The Prophet Elijah and Discerning God

Some of these thoughts I had posted about five years ago, and as they touch our commemoration of Elias (Elijah) the Prophet, I thought I would repost them tonight as we begin his feast. This is also timely in light of my last post on discerning Balrogs. (I had actually thought about titling the post “Discerning Balrogs” but then someone might have wondered “what type of discretion do Balrogs exercise?” So I went with “Discovering Balrogs.”) Discernment is one of the most difficult things in the Christian life, and I think we often make it much harder than it needs to be, for we go about trying to find God not in the mundane, but in the spectacular. I think this afflicts much of modern, enthusiastic evangelicalism, and to a large extent progressive Protestantism, which has sold the gospel for immanentizing the eschaton. Continue reading

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Discovering Balrogs

When the Fellowship of the ring stood before the tomb of Balin, Gimli overcome with grief at the death of his kin, the first cousin of his father, Gloin, Frodo thought back to Balin’s visit to the shire, which was the last scene in Tolkien’s The Hobbit. Balin had been a good friend to Bilbo, one of his chief advocates among the dwarves. Balin with other dwarves had attempted to take back Moria, and had succeeded, but their occupation lasted only five years, and seemed to have been tenuous at best. Balin is slain while gazing at the Mirrormere, a small lake just outside Moria’s east gate. All of this we learn from a book the company found at Balin’s tomb where the dwarves of Moria met their end. The last lines of the book, as Gandalf read them would be echoed by the company of the ring’s own experience: “We cannot get out. They are coming.” Continue reading

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“Verweile doch, du bist so schön!”*

This past weekend found me in Ligonier, PA for the second annual Ancient Faith Writers and Podcasters Conference (AFCon), along with about 75 other writers and content producers. I had only a dim and foggy notion of what to expect, some vague idea of what might be transpiring — lectures, meals, conversation – for I really knew no one there except for Fr. Andrew Damick, who rode out with me (and who’s now been my priest for almost six years; two people there are Facebook friends whom I had yet to meet.) Also, the whole forum could be thought of as “new media”: bloggers, ebook writers, web content providers, podcasters. Sure, I’ve been to lots of conferences, and have made lots of contacts and gotten lots of publishing opportunities out of them, but this was a different animal entirely. At past conferences, almost all academic, I’ve heard some great papers and lots of worthless ones as well, and truthfully, I thought this might be the same. I was (the mercenary side of me) looking for people to aid me in a venture for the Center for Orthodox Thought and Culture, namely The Basilian Journal. In fact, I did find this, and so AFCon stood akin to other conferences I had attended as regards networking. But it differed markedly from all of them as well. Continue reading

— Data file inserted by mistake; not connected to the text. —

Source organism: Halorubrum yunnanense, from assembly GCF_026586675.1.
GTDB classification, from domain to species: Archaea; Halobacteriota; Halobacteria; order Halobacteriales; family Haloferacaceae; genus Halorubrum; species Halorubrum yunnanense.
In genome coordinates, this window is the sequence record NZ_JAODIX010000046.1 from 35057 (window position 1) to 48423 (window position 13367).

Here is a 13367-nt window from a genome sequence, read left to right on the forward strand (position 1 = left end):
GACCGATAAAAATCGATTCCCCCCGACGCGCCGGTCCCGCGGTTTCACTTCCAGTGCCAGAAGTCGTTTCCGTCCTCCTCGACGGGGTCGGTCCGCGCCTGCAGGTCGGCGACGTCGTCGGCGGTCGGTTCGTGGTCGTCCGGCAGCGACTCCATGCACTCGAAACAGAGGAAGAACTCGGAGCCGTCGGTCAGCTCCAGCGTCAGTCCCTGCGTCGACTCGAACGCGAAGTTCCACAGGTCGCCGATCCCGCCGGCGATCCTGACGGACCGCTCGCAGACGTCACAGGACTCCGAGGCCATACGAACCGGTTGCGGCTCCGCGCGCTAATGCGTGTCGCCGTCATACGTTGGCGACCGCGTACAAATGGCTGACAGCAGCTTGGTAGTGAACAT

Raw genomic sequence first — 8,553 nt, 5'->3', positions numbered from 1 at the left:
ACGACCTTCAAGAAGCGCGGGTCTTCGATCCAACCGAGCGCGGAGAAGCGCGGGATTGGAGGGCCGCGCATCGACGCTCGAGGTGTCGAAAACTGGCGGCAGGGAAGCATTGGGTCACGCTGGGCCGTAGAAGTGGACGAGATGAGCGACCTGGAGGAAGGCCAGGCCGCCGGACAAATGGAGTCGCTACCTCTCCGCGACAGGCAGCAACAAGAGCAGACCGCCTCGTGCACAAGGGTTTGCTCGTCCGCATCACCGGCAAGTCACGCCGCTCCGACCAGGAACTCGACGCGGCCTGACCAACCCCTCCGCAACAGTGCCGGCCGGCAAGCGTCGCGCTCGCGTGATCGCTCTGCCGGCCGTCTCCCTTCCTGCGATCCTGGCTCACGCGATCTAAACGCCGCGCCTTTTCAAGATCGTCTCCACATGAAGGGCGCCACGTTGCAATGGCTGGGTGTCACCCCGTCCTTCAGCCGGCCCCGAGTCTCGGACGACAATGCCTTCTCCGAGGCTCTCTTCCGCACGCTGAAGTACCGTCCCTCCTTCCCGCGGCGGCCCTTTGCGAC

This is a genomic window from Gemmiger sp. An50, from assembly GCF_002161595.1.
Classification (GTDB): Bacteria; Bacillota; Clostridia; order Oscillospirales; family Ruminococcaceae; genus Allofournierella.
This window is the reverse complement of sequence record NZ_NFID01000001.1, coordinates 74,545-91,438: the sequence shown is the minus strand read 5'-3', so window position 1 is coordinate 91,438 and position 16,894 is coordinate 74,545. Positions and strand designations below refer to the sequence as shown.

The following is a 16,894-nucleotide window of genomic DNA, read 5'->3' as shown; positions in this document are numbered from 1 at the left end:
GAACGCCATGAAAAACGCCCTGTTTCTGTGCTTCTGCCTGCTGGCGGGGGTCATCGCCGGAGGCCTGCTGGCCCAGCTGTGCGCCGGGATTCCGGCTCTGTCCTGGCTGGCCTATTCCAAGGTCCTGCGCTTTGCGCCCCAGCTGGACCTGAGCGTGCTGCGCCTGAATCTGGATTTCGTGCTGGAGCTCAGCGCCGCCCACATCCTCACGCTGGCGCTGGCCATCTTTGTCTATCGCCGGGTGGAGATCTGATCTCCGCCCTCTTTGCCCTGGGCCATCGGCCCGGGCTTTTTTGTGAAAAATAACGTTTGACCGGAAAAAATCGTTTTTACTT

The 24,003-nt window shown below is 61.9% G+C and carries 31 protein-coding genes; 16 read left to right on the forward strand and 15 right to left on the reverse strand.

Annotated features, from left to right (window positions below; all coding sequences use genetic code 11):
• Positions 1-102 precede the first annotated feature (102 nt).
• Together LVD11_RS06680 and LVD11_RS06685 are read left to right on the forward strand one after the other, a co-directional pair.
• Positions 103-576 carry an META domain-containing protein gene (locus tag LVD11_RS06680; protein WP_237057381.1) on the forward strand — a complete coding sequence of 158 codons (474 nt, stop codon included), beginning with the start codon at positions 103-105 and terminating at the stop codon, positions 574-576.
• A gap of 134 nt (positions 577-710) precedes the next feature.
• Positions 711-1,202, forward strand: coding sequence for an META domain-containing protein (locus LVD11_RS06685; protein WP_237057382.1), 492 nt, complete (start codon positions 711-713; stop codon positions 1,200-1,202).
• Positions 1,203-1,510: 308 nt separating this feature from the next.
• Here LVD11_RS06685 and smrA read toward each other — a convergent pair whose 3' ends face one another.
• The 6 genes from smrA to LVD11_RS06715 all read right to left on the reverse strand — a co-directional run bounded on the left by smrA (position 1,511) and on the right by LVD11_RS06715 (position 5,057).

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Reading the Tradition with Morgoth